nep-mig New Economics Papers
on Economics of Human Migration
Issue of 2011‒08‒09
nine papers chosen by
Yuji Tamura
Australian National University

  1. Deadly Anchor: Gender Bias under Russian Colonization of Kazakhstan, 1898-1908 By Gani Aldashev; Catherine Guirkinger
  2. Immigration and the Occupational Choice of Natives: a Factor Proportions Approach By Ortega, J.; Verdugo, G.
  3. There Goes the Neighborhood? People’s Attitudes and the Effects of Immigration to Australia By Mathias Sinning; Matthias Vorell
  4. Temporary Migration in Theories of International Mobility of Labour By Katarzyna Budnik
  5. Emigration Triggers: International Migration of Polish Workers between 1994 and 2009 By Katarzyna Budnik
  6. Informal Workers across Europe: Evidence from 30 Countries By Hazans, Mihails
  7. What Explains Prevalence of Informal Employment in European Countries: The Role of Labor Institutions, Governance, Immigrants, and Growth By Hazans, Mihails
  8. The Post-Enlargement Migration Experience in the Baltic Labor Markets By Hazans, Mihails; Philips, Kaia
  9. Typology of early professional careers and perceived discrimination for young people of foreign origin By Olivier Joseph; Séverine Lemière; Laurence Lizé; Patrick Rousset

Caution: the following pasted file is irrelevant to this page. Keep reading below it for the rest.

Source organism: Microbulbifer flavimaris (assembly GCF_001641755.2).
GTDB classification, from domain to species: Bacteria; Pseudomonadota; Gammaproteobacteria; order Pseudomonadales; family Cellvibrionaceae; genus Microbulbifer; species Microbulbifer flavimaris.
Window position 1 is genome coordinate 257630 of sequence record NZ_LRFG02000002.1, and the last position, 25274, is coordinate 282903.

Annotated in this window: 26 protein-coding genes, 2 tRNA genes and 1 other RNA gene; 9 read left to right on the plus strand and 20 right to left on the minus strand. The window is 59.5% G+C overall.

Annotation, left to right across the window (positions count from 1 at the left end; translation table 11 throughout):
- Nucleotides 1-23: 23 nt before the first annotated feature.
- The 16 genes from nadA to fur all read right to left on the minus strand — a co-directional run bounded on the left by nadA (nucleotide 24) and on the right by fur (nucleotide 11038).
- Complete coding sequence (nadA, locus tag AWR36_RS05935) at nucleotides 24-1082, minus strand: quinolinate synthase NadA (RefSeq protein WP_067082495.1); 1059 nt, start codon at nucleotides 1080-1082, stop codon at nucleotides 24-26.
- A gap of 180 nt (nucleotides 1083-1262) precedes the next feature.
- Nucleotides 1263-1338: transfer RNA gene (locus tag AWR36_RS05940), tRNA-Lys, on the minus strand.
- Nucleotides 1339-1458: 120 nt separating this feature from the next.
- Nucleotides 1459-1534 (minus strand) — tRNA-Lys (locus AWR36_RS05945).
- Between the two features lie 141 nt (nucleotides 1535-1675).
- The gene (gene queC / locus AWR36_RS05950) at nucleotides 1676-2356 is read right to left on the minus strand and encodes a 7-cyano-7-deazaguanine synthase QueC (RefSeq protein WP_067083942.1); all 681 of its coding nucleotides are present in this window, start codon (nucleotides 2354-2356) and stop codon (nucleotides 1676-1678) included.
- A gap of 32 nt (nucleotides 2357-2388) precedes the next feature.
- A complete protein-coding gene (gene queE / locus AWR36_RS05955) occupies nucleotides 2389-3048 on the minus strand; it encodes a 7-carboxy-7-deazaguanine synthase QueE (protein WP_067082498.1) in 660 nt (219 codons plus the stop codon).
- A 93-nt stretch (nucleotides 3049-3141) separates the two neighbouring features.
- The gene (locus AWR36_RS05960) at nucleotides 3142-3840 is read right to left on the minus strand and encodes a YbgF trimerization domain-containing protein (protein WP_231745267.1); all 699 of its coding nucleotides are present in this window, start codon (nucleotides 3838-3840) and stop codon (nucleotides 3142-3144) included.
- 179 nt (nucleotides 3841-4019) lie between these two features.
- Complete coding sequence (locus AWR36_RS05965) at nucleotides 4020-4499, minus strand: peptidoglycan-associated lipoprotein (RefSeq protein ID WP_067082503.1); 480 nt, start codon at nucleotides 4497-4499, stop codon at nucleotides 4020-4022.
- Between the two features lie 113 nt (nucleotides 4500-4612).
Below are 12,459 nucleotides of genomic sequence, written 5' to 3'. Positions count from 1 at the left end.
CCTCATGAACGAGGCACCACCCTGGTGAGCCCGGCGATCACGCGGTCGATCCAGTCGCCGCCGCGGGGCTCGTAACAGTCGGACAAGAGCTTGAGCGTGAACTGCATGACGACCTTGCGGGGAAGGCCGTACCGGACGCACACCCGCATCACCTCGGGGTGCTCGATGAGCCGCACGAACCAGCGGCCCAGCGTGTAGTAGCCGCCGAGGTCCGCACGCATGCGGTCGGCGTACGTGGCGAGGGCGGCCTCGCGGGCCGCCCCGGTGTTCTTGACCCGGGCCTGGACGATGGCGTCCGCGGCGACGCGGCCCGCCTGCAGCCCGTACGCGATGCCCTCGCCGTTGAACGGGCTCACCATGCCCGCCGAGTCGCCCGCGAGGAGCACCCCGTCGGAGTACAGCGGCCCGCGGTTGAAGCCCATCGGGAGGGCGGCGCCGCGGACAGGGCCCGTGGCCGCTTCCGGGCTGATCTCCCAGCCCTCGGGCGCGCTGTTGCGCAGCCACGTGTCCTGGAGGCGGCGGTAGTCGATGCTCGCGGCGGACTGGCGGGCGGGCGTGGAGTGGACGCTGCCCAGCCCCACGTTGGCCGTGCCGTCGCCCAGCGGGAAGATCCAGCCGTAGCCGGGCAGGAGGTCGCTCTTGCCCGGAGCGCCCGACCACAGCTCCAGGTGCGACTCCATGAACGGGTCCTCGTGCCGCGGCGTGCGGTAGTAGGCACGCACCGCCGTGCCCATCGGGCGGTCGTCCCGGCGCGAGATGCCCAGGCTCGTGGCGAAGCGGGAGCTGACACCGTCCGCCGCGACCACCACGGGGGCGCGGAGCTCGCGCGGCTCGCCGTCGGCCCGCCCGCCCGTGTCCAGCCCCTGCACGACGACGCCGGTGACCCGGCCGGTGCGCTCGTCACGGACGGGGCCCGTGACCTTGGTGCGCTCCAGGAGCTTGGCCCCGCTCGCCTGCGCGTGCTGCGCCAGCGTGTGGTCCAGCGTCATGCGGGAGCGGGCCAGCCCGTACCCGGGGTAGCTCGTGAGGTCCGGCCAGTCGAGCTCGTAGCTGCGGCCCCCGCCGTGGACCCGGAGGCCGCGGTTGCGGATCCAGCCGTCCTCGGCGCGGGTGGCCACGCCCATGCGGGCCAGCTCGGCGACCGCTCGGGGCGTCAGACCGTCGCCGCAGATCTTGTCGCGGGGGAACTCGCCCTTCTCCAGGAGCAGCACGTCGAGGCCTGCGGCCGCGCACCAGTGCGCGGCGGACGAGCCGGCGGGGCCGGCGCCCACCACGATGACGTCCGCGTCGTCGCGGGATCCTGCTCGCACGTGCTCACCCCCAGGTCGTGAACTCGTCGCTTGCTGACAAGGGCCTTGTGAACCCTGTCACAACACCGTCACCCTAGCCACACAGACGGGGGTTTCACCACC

1. By: Gani Aldashev (Center for Research in the Economics of Development, University of Namur); Catherine Guirkinger (Center for Research in the Economics of Development, University of Namur)
    Abstract: We study the impact of a large-scale economic crisis on gender equality, using historical data from Kazakhstan in the late 19th – early 20th century. We focus on sex ratios (number of women per man) in Kazakh nomadic population between 1898 and 1908, in the midst of large-scale Russian in-migration into Kazakhstan that caused a sharp exogenous increase in land pressure. The resulting severe economic crisis made the nomadic organization of the Kazakh economy unsustainable and forced most Kazakh households into sedentary agriculture. Using a large novel dataset constructed from Russian colonial expedition materials, we document a low and worsening sex ratio (in particular, among poor households) between 1898 and 1908. The theoretical hypothesis that garners most support is that of excess female mortality in poorer households (especially among adults), driven by gender discrimination within households under the increasing pressure for scarce food resources.
    Date: 2011–07
  2. By: Ortega, J.; Verdugo, G.